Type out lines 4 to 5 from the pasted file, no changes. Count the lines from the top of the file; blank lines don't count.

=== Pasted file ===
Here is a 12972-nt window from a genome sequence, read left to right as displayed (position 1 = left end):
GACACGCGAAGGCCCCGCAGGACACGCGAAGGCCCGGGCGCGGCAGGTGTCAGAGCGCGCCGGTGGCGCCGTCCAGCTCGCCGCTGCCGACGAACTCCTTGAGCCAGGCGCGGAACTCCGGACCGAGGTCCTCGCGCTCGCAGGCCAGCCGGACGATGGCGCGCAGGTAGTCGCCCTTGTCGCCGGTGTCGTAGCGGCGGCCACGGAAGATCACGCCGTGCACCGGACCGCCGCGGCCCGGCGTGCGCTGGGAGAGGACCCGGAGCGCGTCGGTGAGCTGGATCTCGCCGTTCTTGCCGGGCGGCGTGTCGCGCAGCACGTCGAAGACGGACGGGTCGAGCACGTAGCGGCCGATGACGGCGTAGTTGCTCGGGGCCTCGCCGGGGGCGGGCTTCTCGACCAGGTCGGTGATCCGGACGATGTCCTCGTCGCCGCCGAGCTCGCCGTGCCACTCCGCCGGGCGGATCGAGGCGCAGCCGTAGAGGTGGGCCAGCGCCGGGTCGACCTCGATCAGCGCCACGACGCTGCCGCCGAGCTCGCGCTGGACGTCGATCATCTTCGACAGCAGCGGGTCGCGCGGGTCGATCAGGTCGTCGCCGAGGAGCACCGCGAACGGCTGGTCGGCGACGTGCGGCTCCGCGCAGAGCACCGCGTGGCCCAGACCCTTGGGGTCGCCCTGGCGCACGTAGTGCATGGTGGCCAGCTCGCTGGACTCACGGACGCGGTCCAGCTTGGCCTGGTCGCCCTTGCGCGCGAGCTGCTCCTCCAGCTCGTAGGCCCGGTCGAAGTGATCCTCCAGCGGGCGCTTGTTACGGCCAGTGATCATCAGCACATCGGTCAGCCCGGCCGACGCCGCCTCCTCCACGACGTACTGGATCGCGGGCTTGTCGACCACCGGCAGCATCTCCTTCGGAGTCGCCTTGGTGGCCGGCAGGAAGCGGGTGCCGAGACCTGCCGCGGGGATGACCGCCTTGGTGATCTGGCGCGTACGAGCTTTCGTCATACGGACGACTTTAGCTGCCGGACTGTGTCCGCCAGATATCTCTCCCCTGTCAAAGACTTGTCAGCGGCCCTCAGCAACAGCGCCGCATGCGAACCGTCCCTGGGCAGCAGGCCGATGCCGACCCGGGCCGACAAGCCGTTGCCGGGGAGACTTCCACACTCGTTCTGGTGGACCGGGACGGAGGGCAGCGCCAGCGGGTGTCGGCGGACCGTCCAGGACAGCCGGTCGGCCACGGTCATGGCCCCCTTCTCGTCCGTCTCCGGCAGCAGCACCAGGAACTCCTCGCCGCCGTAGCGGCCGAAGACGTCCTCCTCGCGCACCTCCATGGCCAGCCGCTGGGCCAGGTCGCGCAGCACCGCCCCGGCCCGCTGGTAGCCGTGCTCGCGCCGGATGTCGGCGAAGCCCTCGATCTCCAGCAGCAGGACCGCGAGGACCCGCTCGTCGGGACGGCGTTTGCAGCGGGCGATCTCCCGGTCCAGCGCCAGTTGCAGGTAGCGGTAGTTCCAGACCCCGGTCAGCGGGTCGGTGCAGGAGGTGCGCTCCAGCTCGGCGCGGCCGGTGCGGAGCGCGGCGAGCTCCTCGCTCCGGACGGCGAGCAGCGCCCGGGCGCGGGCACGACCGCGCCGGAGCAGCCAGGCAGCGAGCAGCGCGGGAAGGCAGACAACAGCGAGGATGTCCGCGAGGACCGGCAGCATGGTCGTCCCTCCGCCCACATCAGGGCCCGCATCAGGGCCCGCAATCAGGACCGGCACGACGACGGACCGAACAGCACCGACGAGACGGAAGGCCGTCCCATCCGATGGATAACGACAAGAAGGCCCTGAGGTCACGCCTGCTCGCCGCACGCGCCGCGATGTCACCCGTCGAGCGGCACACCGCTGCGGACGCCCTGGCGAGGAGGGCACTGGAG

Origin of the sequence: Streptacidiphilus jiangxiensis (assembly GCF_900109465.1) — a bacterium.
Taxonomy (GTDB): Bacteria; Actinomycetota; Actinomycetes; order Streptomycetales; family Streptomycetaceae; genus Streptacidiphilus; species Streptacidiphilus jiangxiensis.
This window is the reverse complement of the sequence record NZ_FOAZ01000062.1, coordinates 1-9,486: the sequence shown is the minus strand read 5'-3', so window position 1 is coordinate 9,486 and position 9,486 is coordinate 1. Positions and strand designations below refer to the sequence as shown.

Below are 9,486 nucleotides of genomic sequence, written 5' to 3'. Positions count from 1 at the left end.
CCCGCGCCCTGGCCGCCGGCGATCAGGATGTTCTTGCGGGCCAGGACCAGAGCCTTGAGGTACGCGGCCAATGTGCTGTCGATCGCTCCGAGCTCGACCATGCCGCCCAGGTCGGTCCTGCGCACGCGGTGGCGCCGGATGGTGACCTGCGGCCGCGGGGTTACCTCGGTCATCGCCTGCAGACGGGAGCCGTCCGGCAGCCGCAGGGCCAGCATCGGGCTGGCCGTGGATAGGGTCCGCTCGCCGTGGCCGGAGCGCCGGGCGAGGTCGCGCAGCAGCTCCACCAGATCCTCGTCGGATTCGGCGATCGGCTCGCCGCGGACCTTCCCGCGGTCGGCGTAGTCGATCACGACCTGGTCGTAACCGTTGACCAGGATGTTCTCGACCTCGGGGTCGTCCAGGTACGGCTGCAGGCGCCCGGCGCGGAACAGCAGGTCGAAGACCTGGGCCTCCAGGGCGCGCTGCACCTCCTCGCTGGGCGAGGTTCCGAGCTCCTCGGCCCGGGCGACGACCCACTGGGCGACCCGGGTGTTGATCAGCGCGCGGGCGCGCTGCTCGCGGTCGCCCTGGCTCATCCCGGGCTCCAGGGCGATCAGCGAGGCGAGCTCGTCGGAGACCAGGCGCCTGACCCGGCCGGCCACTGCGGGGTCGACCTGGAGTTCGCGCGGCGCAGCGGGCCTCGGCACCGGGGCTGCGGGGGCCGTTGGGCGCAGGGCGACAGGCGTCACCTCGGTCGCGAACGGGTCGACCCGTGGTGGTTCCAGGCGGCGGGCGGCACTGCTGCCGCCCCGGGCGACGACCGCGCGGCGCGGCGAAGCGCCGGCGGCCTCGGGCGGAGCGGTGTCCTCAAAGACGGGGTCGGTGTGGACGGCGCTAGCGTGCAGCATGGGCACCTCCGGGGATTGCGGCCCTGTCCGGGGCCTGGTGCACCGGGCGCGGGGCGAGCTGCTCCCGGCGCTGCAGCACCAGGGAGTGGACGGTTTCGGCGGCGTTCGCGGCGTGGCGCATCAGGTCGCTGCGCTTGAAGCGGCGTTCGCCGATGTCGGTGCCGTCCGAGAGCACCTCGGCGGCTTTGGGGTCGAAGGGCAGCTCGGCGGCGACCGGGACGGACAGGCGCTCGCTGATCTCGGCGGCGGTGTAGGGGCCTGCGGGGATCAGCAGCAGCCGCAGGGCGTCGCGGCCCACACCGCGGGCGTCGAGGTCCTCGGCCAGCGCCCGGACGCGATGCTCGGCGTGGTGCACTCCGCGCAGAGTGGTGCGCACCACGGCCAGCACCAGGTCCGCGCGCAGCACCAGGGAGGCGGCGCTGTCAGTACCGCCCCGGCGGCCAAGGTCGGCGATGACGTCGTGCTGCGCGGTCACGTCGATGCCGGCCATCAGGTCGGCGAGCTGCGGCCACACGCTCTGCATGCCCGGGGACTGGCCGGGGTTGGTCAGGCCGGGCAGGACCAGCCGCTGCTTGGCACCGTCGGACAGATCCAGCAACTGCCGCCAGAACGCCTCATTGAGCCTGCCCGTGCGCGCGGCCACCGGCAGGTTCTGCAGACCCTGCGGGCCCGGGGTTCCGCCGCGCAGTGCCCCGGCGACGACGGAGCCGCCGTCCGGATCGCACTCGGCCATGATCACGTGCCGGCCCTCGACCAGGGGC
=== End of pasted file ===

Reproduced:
Taxonomy (GTDB): Bacteria; Actinomycetota; Actinomycetes; order Streptomycetales; family Streptomycetaceae; genus Streptacidiphilus; species Streptacidiphilus jiangxiensis.
This window is the reverse complement of the sequence record NZ_FOAZ01000062.1, coordinates 1-9,486: the sequence shown is the minus strand read 5'-3', so window position 1 is coordinate 9,486 and position 9,486 is coordinate 1. Positions and strand designations below refer to the sequence as shown.